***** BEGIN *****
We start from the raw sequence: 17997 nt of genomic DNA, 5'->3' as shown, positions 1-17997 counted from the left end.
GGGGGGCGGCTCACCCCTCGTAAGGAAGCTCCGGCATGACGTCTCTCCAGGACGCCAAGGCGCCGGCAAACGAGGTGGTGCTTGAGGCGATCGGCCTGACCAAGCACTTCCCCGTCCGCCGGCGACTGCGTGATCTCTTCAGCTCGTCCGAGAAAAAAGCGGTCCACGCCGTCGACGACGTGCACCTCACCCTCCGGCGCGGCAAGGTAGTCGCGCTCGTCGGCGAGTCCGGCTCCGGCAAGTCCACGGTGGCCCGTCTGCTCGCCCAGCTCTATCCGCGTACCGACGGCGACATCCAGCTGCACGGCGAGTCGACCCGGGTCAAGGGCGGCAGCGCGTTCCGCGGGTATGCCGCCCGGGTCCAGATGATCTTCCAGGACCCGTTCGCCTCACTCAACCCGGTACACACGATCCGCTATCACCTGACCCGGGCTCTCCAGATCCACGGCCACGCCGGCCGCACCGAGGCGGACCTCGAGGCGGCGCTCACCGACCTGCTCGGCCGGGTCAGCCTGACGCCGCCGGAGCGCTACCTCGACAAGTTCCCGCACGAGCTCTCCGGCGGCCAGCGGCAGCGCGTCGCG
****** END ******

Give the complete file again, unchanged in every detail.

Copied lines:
We start from the raw sequence: 17997 nt of genomic DNA, 5'->3' as shown, positions 1-17997 counted from the left end.
GGGGGGCGGCTCACCCCTCGTAAGGAAGCTCCGGCATGACGTCTCTCCAGGACGCCAAGGCGCCGGCAAACGAGGTGGTGCTTGAGGCGATCGGCCTGACCAAGCACTTCCCCGTCCGCCGGCGACTGCGTGATCTCTTCAGCTCGTCCGAGAAAAAAGCGGTCCACGCCGTCGACGACGTGCACCTCACCCTCCGGCGCGGCAAGGTAGTCGCGCTCGTCGGCGAGTCCGGCTCCGGCAAGTCCACGGTGGCCCGTCTGCTCGCCCAGCTCTATCCGCGTACCGACGGCGACATCCAGCTGCACGGCGAGTCGACCCGGGTCAAGGGCGGCAGCGCGTTCCGCGGGTATGCCGCCCGGGTCCAGATGATCTTCCAGGACCCGTTCGCCTCACTCAACCCGGTACACACGATCCGCTATCACCTGACCCGGGCTCTCCAGATCCACGGCCACGCCGGCCGCACCGAGGCGGACCTCGAGGCGGCGCTCACCGACCTGCTCGGCCGGGTCAGCCTGACGCCGCCGGAGCGCTACCTCGACAAGTTCCCGCACGAGCTCTCCGGCGGCCAGCGGCAGCGCGTCGCG